CNN | Nick Paton Walsh, Shirzad Bozorgmehr and Salma Abdelaziz: Davood Taraji stands by the refrigerator, listing the price rises that have slowly emptied his otherwise swanky, double-doored appliance over the past weeks.
“The price of an egg has doubled, and milk is about 40% more expensive,” he says, putting a half-empty bottle back into the chill. “Fruit and vegetables have gone up 100%.”
This is the everyday world of a Tehran taxi driver, caught up in the onslaught of the Trump administration’s policy toward Iran and the country’s economic slide.
Taraji has been particularly hard-hit as he drives a foreign car, a Toyota, and spare parts for these are under renewed American sanctions that kicked in a week earlier. This means mending the family business is now impossible to afford. The local currency has dropped to a third of its value in 2017, and their plush, yet tiny, two-room apartment feels it hard.
“It’s caused us to work longer days to make ends meet,” he says. Their home may soon be up for sale if these hardships continue. But he worries most about the education of his children, Artin, 7, who dutifully recites from his English textbook, and Asal, 13, who plays a gentle Siciliana riff on her acoustic guitar.
It is a stark reversal in the US’s policy toward ordinary Iranians. Taraji was the kind of middle-class, outward-looking family man that the Obama administration felt might encourage moderation in Iran, were the economy to benefit from the lifting of western sanctions. That was the logic behind the nuclear deal signed in 2015, under which the US, several European countries, Russia and China agreed to lift an effective economic blockade in exchange for Iran submitting to checks on its nuclear facilities.
The agreement brought a string of billion dollar deals with Western firms for airplanes and oil exploration in Iran. But the benefits were largely stymied by a fall in global oil prices and the election of Donald Trump, which introduced uncertainty for investors. For the average Iranian, the results have been lackluster, and Iranian President Hassan Rouhani has been criticized for making concessions that extracted little in return.
Earlier this year, Trump pulled out of the deal against the advice of his closest European allies, setting in motion events that led to the reimposition of sanctions earlier this month. His administration believes that renewed economic pressure will turn ordinary Iranians against their leaders.
While economic hardships have led to sporadic protests across Iran over the past eight months, it is far from clear that this new US approach is undermining Rouhani’s comparatively moderate administration. In fact, many Iranians we spoke to — with a government-appointed translator sometimes present — said they blame Trump for Iran’s turmoil, rather than their own officials.
This week, Iran’s supreme leader Ayatollah Khamenei indicated — in a rare admission of error — that it was a mistake to permit his diplomats to negotiate the nuclear deal in the first place, according to the semi-official Tasnim news agency. It is unclear if this was a bid to distance himself from a policy closely associated with Rouhani, or to draw a line under the affair as sanctions begin to bite and Iran looks elsewhere for economic assistance. Khamenei also stated that neither war nor talks with the US were an option.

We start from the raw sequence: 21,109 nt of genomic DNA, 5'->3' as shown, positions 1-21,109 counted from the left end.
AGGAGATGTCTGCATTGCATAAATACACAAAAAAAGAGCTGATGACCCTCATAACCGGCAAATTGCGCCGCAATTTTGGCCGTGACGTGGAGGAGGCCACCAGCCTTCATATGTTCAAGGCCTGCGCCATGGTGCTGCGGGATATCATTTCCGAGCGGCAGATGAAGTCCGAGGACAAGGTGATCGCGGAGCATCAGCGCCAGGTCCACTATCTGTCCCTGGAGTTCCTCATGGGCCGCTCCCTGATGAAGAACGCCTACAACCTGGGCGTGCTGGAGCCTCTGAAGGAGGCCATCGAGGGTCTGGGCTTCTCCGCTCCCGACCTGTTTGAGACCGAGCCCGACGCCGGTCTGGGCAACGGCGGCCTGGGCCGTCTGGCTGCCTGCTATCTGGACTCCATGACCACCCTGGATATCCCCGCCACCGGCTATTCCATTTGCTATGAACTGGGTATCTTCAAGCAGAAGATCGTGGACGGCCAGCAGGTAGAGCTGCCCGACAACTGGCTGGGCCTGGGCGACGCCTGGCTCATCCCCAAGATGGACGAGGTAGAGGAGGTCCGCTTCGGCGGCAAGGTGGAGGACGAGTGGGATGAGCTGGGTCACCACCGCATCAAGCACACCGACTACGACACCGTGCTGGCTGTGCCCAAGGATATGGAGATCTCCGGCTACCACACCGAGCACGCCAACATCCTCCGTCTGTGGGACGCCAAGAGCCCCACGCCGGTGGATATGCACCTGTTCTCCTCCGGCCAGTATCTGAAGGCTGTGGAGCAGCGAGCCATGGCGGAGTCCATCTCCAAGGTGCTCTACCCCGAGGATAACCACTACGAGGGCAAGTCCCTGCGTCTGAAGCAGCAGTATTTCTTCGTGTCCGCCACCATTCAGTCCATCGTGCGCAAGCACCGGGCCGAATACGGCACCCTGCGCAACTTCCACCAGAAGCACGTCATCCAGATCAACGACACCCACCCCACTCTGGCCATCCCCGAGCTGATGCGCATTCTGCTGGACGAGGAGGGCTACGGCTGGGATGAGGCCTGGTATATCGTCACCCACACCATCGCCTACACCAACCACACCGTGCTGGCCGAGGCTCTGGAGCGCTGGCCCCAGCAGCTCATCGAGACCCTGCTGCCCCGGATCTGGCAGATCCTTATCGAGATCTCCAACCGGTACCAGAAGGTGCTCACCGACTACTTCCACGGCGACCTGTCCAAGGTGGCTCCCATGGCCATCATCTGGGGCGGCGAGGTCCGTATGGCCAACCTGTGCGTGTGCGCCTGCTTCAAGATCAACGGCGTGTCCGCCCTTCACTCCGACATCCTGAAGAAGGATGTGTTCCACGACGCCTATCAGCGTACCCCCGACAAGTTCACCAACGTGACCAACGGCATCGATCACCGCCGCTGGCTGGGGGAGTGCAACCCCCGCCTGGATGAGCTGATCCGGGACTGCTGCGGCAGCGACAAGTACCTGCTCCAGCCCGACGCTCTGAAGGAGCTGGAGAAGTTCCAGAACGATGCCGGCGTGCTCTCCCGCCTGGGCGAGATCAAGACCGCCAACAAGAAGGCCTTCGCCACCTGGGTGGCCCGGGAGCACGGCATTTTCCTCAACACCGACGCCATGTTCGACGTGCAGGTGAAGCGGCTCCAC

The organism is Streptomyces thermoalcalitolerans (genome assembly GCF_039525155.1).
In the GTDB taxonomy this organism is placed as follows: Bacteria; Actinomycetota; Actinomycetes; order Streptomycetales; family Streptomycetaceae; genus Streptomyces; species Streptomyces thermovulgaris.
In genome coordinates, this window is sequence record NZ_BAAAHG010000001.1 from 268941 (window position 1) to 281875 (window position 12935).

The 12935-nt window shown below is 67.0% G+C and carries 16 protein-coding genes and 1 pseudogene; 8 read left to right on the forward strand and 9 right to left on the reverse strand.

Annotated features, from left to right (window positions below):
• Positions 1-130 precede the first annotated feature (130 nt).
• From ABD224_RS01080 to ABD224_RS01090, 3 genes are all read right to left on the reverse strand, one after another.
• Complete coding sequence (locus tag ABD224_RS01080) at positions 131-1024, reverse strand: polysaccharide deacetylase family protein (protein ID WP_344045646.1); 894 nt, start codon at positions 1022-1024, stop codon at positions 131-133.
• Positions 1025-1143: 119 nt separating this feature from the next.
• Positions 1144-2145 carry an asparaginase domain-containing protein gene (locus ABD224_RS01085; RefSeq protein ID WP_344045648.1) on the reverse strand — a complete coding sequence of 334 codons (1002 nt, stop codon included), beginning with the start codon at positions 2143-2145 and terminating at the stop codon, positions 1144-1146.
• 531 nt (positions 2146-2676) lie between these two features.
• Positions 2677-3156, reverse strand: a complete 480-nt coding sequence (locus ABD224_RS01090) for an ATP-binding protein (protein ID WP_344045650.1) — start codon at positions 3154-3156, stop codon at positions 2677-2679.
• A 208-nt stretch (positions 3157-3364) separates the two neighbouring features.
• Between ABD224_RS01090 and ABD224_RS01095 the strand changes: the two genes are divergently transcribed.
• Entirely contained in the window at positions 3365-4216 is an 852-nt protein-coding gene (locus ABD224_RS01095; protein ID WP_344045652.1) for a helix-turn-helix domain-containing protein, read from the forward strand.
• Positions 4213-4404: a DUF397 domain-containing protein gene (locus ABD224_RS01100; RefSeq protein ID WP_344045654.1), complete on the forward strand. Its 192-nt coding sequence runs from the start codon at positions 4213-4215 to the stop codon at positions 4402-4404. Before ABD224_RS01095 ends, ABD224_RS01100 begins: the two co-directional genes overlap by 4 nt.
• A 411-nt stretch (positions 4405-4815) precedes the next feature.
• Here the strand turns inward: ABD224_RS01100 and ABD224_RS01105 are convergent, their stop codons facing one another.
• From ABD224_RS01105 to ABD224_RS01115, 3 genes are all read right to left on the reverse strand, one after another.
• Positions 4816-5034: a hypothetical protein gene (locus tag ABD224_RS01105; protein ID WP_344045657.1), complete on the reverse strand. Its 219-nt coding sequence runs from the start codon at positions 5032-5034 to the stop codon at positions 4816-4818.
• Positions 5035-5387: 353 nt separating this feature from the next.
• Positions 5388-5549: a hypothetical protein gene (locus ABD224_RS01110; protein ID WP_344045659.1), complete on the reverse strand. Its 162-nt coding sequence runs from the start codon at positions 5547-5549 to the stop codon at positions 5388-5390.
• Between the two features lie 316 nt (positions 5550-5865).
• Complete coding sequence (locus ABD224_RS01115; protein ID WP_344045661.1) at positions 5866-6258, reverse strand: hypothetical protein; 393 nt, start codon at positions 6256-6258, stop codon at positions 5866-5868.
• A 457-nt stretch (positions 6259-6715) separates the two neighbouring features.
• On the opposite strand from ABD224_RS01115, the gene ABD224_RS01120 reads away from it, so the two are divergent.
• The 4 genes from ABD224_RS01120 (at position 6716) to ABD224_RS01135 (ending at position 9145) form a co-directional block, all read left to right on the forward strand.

We met Taraji at an unusual frontline for this geopolitical tussle: a Toyota repair shop in eastern Tehran. He is peering into his stricken taxi, covered in dust, its side panels missing, and its rear window sporting “plz wash me” graffiti in the dust.
The car was bought as a money-making machine, but now the income from passengers and tourists he used to collect from the airport has dried up. The spare parts to fix the Toyota are either unavailable or unaffordable, but the repayments on the car haven’t gone away.
The Toyota sits in a yard that should mostly be deserted as repaired cars are taken away by their owners. But instead, the lot is clogged. Out back, owner Nabiullah Sardashtani, 65, shows us why. Shelves in the spare-parts room, normally piled high with replacement sparkplugs, are instead mostly empty. He says they will be barren in less than a few months. It’s oddly also quite an expensive haul now — those remaining foreign auto spares in Iran have tripled in value.
As a light bulb eerily blinks above Sardshtani, I ask whether this discomfort makes Iranians like him feel that they should rise up against the government.
“No,” he says bluntly. “Because the hungrier the people get, the more they are going to hate Trump. If he acted properly, people might have loved him. America is punishing the people of Iran. A mechanic who used to work on four or five cars a day can now only work on one car because there are no parts. So they are making less money.”
He explains that around a hundred people depend upon his repair shop: he has 20 staff, each with a family of about five.
“But look around,” he said. “Business is at a standstill.”
Worse is yet to come when US sanctions against the oil industry, which is behind about a fifth of Iran’s gross domestic product, kick in during early November. The question is whether the blunt instruments employed by the Trump administration change the political calculus in Iranian heads at all.